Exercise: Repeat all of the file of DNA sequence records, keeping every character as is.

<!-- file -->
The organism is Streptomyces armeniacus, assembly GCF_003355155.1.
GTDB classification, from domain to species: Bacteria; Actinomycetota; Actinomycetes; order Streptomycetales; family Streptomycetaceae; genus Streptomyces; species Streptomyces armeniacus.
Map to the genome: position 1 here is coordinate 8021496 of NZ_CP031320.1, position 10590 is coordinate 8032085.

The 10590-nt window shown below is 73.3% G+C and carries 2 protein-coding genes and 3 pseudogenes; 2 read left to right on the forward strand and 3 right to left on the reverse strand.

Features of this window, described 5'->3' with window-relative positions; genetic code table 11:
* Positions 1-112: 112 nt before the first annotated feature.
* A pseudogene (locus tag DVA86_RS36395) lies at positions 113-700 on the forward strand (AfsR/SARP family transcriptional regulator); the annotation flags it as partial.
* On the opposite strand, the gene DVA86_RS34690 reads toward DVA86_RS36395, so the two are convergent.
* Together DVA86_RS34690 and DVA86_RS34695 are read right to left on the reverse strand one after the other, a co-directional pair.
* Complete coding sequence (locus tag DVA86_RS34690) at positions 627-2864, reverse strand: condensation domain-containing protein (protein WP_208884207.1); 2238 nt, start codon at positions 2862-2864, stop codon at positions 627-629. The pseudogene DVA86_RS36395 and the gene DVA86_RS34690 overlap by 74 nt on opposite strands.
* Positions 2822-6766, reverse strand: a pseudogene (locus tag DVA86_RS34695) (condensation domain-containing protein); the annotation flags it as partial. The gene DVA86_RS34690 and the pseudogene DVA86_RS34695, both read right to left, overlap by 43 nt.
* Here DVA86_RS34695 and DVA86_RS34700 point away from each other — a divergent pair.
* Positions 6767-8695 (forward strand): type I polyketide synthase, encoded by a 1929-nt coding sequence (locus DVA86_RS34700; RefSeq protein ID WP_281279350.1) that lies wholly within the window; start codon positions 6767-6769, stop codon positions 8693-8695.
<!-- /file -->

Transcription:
The organism is Streptomyces armeniacus, assembly GCF_003355155.1.
GTDB classification, from domain to species: Bacteria; Actinomycetota; Actinomycetes; order Streptomycetales; family Streptomycetaceae; genus Streptomyces; species Streptomyces armeniacus.
Map to the genome: position 1 here is coordinate 8021496 of NZ_CP031320.1, position 10590 is coordinate 8032085.

The 10590-nt window shown below is 73.3% G+C and carries 2 protein-coding genes and 3 pseudogenes; 2 read left to right on the forward strand and 3 right to left on the reverse strand.

Features of this window, described 5'->3' with window-relative positions; genetic code table 11:
* Positions 1-112: 112 nt before the first annotated feature.
* A pseudogene (locus tag DVA86_RS36395) lies at positions 113-700 on the forward strand (AfsR/SARP family transcriptional regulator); the annotation flags it as partial.
* On the opposite strand, the gene DVA86_RS34690 reads toward DVA86_RS36395, so the two are convergent.
* Together DVA86_RS34690 and DVA86_RS34695 are read right to left on the reverse strand one after the other, a co-directional pair.
* Complete coding sequence (locus tag DVA86_RS34690) at positions 627-2864, reverse strand: condensation domain-containing protein (protein WP_208884207.1); 2238 nt, start codon at positions 2862-2864, stop codon at positions 627-629. The pseudogene DVA86_RS36395 and the gene DVA86_RS34690 overlap by 74 nt on opposite strands.
* Positions 2822-6766, reverse strand: a pseudogene (locus tag DVA86_RS34695) (condensation domain-containing protein); the annotation flags it as partial. The gene DVA86_RS34690 and the pseudogene DVA86_RS34695, both read right to left, overlap by 43 nt.
* Here DVA86_RS34695 and DVA86_RS34700 point away from each other — a divergent pair.
* Positions 6767-8695 (forward strand): type I polyketide synthase, encoded by a 1929-nt coding sequence (locus DVA86_RS34700; RefSeq protein ID WP_281279350.1) that lies wholly within the window; start codon positions 6767-6769, stop codon positions 8693-8695.